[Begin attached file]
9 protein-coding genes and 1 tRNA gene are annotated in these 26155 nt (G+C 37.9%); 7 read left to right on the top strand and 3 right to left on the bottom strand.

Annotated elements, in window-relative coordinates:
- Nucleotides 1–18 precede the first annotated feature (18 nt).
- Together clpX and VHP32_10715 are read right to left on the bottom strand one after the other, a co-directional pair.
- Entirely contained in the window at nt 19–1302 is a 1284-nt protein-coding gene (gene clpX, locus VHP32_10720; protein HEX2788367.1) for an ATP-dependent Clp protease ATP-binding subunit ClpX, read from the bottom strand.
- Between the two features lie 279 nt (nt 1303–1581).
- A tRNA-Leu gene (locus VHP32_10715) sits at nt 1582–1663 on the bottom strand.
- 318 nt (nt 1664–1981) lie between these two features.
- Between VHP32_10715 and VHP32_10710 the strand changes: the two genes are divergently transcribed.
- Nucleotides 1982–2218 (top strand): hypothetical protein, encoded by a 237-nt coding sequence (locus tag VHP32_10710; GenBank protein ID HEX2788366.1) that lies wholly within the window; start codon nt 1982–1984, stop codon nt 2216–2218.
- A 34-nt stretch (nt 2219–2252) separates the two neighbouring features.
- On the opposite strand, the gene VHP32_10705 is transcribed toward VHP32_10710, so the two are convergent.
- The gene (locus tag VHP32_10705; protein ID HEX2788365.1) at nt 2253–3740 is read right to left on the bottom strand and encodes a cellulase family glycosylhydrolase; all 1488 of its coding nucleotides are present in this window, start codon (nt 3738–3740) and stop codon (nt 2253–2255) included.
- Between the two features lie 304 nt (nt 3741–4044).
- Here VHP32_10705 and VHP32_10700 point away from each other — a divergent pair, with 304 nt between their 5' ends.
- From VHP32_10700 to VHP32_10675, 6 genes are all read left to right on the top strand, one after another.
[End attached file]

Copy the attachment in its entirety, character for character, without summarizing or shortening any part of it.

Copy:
9 protein-coding genes and 1 tRNA gene are annotated in these 26155 nt (G+C 37.9%); 7 read left to right on the top strand and 3 right to left on the bottom strand.

Annotated elements, in window-relative coordinates:
- Nucleotides 1–18 precede the first annotated feature (18 nt).
- Together clpX and VHP32_10715 are read right to left on the bottom strand one after the other, a co-directional pair.
- Entirely contained in the window at nt 19–1302 is a 1284-nt protein-coding gene (gene clpX, locus VHP32_10720; protein HEX2788367.1) for an ATP-dependent Clp protease ATP-binding subunit ClpX, read from the bottom strand.
- Between the two features lie 279 nt (nt 1303–1581).
- A tRNA-Leu gene (locus VHP32_10715) sits at nt 1582–1663 on the bottom strand.
- 318 nt (nt 1664–1981) lie between these two features.
- Between VHP32_10715 and VHP32_10710 the strand changes: the two genes are divergently transcribed.
- Nucleotides 1982–2218 (top strand): hypothetical protein, encoded by a 237-nt coding sequence (locus tag VHP32_10710; GenBank protein ID HEX2788366.1) that lies wholly within the window; start codon nt 1982–1984, stop codon nt 2216–2218.
- A 34-nt stretch (nt 2219–2252) separates the two neighbouring features.
- On the opposite strand, the gene VHP32_10705 is transcribed toward VHP32_10710, so the two are convergent.
- The gene (locus tag VHP32_10705; protein ID HEX2788365.1) at nt 2253–3740 is read right to left on the bottom strand and encodes a cellulase family glycosylhydrolase; all 1488 of its coding nucleotides are present in this window, start codon (nt 3738–3740) and stop codon (nt 2253–2255) included.
- Between the two features lie 304 nt (nt 3741–4044).
- Here VHP32_10705 and VHP32_10700 point away from each other — a divergent pair, with 304 nt between their 5' ends.
- From VHP32_10700 to VHP32_10675, 6 genes are all read left to right on the top strand, one after another.